- The Washington Times - Tuesday, January 8, 2019

Chinese President Xi Jinping hosted North Korean leader Kim Jong-un in Beijing Tuesday for a discussion on ways the two might better coordinate their strategies ahead of a possible second summit between Mr. Kim and President Trump.

The meeting, occurring just days after Mr. Kim threatened to back away from denuclearization talks with the U.S. if Washington doesn’t ease sanctions on Pyongyang, lasted roughly an hour in the Chinese capital, according to regional reports.

Mr. Kim is said to have been joined by a cadre of senior party and military officials, including Kim Yong-chol, Pyongyang’s top nuclear negotiator with the U.S., along with North Korean foreign and defense ministers Ri Yong-ho and No Kwang-chol.

Sources told South Korea’s Yonhap News Agency that Mr. Kim and Mr. Ri are believed to have also attended a dinner hosted Tuesday by Mr. Xi and his wife at the Great Hall of the People.

Mr. Kim has held four summits over the past year with the president of China, North Korea’s closest geopolitical ally and trading partner. Tuesday’s developments unfolded with almost no advance notice from Beijing or Pyongyang and came after Mr. Kim backed away from what would have been a precedent-breaking trip to the South Korea capital of Seoul.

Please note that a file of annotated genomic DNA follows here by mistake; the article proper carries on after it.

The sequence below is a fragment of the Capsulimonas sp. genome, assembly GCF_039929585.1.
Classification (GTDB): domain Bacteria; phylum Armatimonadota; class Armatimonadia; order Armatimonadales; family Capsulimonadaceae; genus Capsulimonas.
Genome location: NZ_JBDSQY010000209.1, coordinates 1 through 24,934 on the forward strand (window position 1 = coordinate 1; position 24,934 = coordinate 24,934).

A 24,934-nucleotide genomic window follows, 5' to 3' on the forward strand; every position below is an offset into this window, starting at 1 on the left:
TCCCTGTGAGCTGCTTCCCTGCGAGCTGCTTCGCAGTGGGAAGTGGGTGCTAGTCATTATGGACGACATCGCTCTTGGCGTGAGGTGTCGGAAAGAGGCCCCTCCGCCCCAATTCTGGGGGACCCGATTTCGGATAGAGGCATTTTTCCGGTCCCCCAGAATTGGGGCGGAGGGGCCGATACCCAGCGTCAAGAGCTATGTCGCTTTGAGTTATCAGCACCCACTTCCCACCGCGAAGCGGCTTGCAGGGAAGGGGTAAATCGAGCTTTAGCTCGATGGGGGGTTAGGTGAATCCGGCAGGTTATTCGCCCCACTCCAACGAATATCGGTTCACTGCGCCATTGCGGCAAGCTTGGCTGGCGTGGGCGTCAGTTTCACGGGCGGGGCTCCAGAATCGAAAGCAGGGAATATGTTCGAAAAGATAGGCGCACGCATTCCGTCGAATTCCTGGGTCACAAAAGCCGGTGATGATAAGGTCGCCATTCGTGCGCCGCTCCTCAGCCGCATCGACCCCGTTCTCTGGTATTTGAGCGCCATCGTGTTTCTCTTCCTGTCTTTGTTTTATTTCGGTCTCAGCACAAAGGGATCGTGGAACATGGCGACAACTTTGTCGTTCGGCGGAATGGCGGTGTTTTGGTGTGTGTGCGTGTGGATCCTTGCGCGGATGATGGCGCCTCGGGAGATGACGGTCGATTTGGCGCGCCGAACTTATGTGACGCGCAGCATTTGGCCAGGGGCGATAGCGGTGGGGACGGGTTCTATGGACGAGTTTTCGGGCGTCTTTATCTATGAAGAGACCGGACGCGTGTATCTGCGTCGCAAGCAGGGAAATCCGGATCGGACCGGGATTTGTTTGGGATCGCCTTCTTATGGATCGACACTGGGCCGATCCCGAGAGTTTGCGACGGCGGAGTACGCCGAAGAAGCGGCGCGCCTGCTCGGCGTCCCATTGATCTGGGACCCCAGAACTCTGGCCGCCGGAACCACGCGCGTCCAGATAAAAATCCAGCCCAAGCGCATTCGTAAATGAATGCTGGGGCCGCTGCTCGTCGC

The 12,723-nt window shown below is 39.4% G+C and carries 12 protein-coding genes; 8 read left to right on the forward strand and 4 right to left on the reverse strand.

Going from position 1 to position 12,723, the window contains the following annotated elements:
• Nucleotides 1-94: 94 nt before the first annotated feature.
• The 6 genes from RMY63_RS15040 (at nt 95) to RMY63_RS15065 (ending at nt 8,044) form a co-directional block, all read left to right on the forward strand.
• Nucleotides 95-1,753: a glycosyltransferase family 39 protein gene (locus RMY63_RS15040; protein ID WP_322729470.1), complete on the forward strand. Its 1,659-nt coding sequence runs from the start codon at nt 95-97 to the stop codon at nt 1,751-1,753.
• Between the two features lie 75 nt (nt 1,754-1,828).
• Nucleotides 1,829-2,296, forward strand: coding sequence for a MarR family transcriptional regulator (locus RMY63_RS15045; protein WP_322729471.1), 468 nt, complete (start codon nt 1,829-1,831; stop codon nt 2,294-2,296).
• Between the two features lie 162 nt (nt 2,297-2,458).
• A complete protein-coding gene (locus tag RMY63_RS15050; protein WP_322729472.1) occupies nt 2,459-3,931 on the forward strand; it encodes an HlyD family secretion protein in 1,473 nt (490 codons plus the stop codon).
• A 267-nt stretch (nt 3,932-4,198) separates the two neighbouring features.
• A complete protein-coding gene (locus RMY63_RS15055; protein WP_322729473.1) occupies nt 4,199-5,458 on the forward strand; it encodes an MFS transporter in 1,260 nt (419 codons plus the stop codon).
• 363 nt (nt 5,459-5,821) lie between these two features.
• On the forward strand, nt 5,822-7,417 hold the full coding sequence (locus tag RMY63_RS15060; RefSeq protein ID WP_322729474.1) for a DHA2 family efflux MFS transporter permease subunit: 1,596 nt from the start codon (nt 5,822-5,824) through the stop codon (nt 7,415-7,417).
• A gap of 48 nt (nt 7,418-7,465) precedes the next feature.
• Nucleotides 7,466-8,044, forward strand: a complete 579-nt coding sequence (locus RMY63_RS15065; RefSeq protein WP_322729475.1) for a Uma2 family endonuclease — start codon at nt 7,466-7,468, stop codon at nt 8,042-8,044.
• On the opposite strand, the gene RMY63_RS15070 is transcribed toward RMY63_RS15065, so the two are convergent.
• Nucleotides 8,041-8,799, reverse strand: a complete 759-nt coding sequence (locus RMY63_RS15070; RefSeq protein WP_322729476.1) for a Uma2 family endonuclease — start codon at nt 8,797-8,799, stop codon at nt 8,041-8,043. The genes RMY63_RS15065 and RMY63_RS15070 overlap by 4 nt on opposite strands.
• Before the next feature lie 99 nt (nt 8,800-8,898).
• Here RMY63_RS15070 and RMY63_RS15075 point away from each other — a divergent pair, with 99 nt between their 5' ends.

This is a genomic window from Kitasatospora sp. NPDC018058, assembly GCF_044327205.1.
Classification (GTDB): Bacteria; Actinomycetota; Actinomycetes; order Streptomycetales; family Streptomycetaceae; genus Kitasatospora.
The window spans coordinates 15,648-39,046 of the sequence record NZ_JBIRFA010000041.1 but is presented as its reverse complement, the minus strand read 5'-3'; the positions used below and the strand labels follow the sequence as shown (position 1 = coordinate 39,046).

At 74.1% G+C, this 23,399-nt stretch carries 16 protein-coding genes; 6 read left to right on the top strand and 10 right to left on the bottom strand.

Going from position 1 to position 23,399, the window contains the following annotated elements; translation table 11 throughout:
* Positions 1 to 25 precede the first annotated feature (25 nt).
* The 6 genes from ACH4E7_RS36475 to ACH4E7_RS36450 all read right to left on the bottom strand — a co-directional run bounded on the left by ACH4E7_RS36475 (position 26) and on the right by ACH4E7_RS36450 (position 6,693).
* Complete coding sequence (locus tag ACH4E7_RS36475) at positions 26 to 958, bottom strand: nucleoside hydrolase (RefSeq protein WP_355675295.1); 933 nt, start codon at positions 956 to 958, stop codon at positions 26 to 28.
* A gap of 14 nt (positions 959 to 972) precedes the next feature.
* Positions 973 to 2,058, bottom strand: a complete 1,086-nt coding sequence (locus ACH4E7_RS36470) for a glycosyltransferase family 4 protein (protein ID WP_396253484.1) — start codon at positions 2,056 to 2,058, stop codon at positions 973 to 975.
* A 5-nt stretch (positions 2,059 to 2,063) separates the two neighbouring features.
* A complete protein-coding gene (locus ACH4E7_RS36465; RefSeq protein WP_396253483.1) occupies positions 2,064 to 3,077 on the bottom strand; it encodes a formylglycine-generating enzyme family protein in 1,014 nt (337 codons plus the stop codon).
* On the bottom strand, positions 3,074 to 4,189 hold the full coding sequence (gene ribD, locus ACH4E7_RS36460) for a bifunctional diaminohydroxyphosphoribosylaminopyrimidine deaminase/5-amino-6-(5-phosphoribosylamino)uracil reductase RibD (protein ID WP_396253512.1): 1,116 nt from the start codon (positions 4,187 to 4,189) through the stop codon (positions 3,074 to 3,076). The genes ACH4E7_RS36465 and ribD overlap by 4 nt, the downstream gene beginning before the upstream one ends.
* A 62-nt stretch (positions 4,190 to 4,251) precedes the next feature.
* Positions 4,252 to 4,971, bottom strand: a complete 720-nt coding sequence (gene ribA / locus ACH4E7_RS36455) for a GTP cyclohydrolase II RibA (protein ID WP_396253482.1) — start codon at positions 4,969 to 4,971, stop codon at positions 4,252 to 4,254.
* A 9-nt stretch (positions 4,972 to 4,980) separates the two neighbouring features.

The North Korean leader has held meetings with South Korean President Moon Jae-in over the past year. He also partook in a historic first summit last June with Mr. Trump in Singapore. But, while Mr. Trump and Mr. Kim pledged broadly to work toward denuclearization, negotiations have largely stalled during the months since.

Some analysts said the North Korean leader is seeking, ahead of a potential second summit with Mr. Trump, to show he has powerful allies to rely on if talks between Pyongyang and the U.S. fail.

Kim is eager to remind the Trump administration that he does have diplomatic and economic options besides what Washington and Seoul can offer,” Harry J. Kazianis, director of Defense Studies at the U.S.-based Center for the National Interest, said in comments emailed to reporters on Tuesday.

Mr. Kazianis noted that in a major New Year’s Days speech, Mr. Kim alluded to a “new way” with regard to the nuclear issue. This “may well have been a veiled threat to move closer to Beijing,” Mr. Kazianis said. “That should make America quite concerned, as China could easily turn Trump’s ‘maximum pressure’ strategy into nothing more than a memory as almost all North Korea’s external trade flows through China in some capacity.”

Xi also gains from a summit with Kim — and the timing could not be any better,” he added. “With Chinese and U.S. officials meeting to discuss how to end the growing trade war between the two superpowers, it shows Beijing clearly has a North Korea card to play if it sees fit.”


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